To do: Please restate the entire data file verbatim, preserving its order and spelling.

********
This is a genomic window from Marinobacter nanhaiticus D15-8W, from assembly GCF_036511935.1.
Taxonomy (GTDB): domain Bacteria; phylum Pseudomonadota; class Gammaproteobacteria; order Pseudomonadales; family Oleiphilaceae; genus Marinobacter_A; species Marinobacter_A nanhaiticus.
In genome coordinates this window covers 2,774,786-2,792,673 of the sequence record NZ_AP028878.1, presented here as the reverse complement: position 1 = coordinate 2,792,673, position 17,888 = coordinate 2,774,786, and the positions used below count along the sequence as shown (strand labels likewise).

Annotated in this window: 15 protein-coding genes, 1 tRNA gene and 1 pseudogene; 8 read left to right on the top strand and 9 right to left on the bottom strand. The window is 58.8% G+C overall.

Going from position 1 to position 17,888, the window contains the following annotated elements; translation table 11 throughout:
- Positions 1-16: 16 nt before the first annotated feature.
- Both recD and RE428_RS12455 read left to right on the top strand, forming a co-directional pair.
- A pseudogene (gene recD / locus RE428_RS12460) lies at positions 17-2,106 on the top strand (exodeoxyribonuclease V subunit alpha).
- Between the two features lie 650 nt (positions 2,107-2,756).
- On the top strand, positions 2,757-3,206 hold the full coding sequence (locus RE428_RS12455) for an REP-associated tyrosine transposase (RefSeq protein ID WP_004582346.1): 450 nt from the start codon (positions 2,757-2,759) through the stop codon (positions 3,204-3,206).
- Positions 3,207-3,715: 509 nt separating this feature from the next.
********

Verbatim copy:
This is a genomic window from Marinobacter nanhaiticus D15-8W, from assembly GCF_036511935.1.
Taxonomy (GTDB): domain Bacteria; phylum Pseudomonadota; class Gammaproteobacteria; order Pseudomonadales; family Oleiphilaceae; genus Marinobacter_A; species Marinobacter_A nanhaiticus.
In genome coordinates this window covers 2,774,786-2,792,673 of the sequence record NZ_AP028878.1, presented here as the reverse complement: position 1 = coordinate 2,792,673, position 17,888 = coordinate 2,774,786, and the positions used below count along the sequence as shown (strand labels likewise).

Annotated in this window: 15 protein-coding genes, 1 tRNA gene and 1 pseudogene; 8 read left to right on the top strand and 9 right to left on the bottom strand. The window is 58.8% G+C overall.

Going from position 1 to position 17,888, the window contains the following annotated elements; translation table 11 throughout:
- Positions 1-16: 16 nt before the first annotated feature.
- Both recD and RE428_RS12455 read left to right on the top strand, forming a co-directional pair.
- A pseudogene (gene recD / locus RE428_RS12460) lies at positions 17-2,106 on the top strand (exodeoxyribonuclease V subunit alpha).
- Between the two features lie 650 nt (positions 2,107-2,756).
- On the top strand, positions 2,757-3,206 hold the full coding sequence (locus RE428_RS12455) for an REP-associated tyrosine transposase (RefSeq protein ID WP_004582346.1): 450 nt from the start codon (positions 2,757-2,759) through the stop codon (positions 3,204-3,206).
- Positions 3,207-3,715: 509 nt separating this feature from the next.